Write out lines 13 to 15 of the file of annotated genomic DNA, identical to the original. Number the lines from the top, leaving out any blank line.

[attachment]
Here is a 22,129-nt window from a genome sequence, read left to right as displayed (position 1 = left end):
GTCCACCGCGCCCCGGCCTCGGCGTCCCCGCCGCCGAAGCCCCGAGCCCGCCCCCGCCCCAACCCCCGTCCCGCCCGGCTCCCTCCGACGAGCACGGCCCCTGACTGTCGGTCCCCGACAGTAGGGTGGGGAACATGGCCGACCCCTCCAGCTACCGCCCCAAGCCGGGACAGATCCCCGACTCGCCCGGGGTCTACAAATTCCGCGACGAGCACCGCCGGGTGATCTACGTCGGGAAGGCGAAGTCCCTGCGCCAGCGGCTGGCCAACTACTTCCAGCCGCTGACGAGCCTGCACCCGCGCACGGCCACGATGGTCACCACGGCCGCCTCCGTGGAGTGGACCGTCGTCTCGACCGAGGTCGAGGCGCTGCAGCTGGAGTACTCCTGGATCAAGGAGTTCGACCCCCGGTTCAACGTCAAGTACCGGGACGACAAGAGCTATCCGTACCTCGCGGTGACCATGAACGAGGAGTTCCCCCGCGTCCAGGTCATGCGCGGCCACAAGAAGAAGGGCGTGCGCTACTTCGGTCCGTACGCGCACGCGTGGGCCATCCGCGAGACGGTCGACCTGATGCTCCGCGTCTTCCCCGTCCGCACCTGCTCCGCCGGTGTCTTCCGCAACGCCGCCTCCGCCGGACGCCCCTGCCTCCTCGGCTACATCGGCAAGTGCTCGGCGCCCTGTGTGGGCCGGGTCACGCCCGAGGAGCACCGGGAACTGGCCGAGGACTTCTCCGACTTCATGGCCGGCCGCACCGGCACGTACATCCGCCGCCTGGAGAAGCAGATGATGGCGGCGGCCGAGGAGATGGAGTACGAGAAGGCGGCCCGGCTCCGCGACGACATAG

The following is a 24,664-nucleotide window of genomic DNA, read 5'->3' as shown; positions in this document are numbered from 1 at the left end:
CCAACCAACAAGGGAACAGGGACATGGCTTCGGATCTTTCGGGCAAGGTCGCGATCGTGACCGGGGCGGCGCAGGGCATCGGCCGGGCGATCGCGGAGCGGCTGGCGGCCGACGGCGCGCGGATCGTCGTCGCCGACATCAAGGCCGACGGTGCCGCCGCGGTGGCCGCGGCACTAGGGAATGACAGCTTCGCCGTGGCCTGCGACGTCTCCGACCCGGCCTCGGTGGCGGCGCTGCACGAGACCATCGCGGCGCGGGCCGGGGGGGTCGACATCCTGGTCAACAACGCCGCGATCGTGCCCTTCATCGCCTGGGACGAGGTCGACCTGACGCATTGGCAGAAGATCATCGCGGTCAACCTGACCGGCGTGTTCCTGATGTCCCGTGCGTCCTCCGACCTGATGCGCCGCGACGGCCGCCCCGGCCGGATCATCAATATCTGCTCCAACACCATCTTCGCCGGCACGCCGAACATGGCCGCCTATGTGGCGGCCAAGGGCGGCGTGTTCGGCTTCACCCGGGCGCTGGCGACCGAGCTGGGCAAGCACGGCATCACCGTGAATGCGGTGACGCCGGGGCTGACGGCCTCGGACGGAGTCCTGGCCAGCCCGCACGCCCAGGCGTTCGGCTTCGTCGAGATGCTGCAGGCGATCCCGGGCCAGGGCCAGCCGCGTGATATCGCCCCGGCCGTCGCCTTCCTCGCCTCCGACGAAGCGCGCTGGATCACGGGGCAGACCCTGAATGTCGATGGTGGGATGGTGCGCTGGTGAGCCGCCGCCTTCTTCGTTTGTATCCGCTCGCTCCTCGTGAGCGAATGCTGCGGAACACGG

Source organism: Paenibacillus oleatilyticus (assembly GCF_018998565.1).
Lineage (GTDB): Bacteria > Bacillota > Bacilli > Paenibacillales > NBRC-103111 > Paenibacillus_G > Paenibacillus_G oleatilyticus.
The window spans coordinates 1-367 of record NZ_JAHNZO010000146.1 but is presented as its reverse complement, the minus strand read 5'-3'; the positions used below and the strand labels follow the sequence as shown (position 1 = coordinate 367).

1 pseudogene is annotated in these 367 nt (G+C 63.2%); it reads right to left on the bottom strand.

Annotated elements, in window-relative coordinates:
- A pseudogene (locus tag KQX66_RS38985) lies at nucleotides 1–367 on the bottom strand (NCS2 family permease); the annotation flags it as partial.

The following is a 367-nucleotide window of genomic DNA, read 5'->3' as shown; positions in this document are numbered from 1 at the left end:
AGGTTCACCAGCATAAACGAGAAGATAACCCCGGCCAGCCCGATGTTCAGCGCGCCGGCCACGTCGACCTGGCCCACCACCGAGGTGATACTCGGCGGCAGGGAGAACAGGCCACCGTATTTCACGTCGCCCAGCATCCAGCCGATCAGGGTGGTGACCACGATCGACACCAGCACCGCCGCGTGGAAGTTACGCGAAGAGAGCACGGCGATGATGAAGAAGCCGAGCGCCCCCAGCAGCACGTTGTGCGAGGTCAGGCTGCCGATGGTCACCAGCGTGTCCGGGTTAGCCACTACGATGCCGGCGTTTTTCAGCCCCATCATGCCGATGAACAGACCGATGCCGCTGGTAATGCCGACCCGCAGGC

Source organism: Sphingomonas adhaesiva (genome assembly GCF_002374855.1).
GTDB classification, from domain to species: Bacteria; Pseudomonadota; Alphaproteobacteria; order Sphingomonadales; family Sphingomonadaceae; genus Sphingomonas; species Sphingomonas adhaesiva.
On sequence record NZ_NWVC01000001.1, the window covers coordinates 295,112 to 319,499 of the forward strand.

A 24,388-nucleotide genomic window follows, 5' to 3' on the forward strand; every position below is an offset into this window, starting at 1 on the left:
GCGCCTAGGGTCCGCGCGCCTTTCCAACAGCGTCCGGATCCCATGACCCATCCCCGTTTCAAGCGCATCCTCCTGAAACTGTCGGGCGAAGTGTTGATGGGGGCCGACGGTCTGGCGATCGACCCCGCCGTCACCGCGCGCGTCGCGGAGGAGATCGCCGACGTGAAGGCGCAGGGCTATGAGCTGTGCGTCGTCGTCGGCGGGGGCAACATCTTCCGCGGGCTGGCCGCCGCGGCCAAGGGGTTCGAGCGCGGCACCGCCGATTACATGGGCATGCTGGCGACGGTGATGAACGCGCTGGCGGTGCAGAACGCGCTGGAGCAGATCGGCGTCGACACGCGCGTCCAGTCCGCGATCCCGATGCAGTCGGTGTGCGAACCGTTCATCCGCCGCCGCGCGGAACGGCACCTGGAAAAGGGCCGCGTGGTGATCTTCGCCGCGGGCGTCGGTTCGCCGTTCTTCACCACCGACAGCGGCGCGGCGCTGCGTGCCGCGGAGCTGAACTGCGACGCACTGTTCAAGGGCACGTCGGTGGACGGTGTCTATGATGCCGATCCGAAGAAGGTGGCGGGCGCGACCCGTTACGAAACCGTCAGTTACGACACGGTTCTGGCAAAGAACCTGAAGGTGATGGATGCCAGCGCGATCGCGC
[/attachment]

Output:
Source organism: Sphingomonas adhaesiva (genome assembly GCF_002374855.1).
GTDB classification, from domain to species: Bacteria; Pseudomonadota; Alphaproteobacteria; order Sphingomonadales; family Sphingomonadaceae; genus Sphingomonas; species Sphingomonas adhaesiva.
On sequence record NZ_NWVC01000001.1, the window covers coordinates 295,112 to 319,499 of the forward strand.